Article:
Enthusiasm for microbiota is growing among scientists and consumers alike. There are several types of microbiota – cutaneous, oral, vaginal, etc. – but intestinal microbiotas remain the best-known (and the ones we will discuss here). Their role in health has been proven study after study. You will be hearing more and more about them.
Historically known as intestinal flora, they are considered as the second brain of the human body. Housed in our digestive tract, this complex set consists of more than 100,000 billion microorganisms: bacteria, micro-fungi, non-pathogenic viruses… All living in symbiosis with the body and capable of “weighing” up to 2 kg!1
The microbiota is unique to each individual: its diversity is a kind of personal fingerprint. Before birth, the microbiota of the fetus is sterile and it is during childbirth that the newborn comes into contact with the first microorganisms. Then, under the effect of infant nutrition, food diversification, genetics, hygiene level, medical treatments and the environment, the microbiota will be built and will evolve, stabilizing between the ages of 3 and 4.
Microbiotas are now known to play an essential role in digestive, metabolic, immune and neurological functions, in particular as a barrier against pathogenic bacteria. They also contribute to the metabolic functions that are essential for digestion.9
Many parameters can lead to dysbiosis, i.e. the qualitative and functional alteration of the intestinal flora: stress, dietary imbalance, taking drugs such as antibiotics, etc.
A healthy microbiota would prevent the development of certain diseases such as type 22 diabetes or obesity,3 while dysbiosis would favor them! Several studies have shown the link between microbiotas and metabolic disorders: these diseases are characterized by chronic inflammation in which the microbiota is involved. This inflammation of the tissues promotes insulin resistance prior to diabetes.9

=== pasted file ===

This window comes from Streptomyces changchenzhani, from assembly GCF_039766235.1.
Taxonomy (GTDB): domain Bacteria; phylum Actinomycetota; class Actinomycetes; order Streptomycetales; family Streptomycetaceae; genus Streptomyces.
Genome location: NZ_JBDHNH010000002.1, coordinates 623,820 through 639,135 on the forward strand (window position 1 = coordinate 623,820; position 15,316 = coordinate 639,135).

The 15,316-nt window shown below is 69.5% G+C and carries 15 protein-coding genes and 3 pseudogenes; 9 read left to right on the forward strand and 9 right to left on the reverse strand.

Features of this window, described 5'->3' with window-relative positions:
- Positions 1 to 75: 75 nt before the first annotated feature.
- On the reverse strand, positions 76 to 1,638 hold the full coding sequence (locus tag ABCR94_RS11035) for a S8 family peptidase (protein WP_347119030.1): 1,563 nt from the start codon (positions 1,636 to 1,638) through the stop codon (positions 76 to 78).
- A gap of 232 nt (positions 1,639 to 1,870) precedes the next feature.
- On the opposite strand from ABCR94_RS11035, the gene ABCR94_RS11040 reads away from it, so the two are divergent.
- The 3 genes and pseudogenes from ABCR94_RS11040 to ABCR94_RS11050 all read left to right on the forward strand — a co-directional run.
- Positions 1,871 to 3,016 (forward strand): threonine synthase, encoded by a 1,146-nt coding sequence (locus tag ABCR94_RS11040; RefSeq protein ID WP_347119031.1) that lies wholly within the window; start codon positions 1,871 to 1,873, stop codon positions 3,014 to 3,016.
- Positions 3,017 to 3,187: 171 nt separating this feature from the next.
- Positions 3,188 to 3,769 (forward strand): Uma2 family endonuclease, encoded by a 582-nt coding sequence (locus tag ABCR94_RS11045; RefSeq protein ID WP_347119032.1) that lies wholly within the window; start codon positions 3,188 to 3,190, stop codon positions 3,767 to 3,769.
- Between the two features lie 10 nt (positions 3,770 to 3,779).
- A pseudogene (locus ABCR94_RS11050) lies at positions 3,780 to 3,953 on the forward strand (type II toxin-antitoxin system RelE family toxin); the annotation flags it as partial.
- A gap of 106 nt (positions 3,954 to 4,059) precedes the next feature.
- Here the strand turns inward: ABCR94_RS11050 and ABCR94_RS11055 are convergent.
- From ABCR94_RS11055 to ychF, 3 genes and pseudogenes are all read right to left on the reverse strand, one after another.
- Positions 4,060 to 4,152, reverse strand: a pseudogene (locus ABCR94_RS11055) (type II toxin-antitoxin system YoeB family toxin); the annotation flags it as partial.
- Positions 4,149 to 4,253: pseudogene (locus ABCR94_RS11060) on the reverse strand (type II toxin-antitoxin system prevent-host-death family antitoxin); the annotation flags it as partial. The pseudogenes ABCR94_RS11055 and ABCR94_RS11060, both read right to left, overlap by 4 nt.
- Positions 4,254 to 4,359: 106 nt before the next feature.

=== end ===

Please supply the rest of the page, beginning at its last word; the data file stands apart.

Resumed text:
It is possible to promote the proliferation of quality microbiotas by providing your body with probiotics. In addition to food supplements, they are found in many food products: yoghurts, milks and fermented drinks (ribot milk, kefir, kombucha, etc.), fermented products (sauerkraut, pickles, miso, etc.), soya derivatives (tempeh, natty, etc.), soya derivatives (tempeh, natty, etc.), olives, pickles, beer yeast, blue cheeses (blue, Roquefort, Fourme…) and cheeses with rind (Camembert, Brie, Sainte Maure) or sourdough bread. They are to be distinguished from prebiotics, which are non-digestible fibers that serve as a substrate for probiotics. You can find these fibers in fruits, vegetables and whole grains. However, increase your intake only gradually, as too much fiber can irritate the digestive tract and cause bloating and diarrhea.
1. INSERM, Microbiote intestinal (flore intestinale), 2016
2. Gut Microbiota For Heath, Andrea Hardy, Comment le microbiote intestinal contribue-t-il au diabète de type2 : ce que nous savons déjà, 2018
3. Gut Microbiota For Heath, Cristina saez, La composition du microbiote intestinal en début de vie pourrait aider à prédire le risque d’obésité chez l’enfant, 2019
Menu Week 1 to 12
Menu Week 1 to 12
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Microbiota play an important role in health.
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Enthusiasm for microbiota is growing among scientists and consumers alike.
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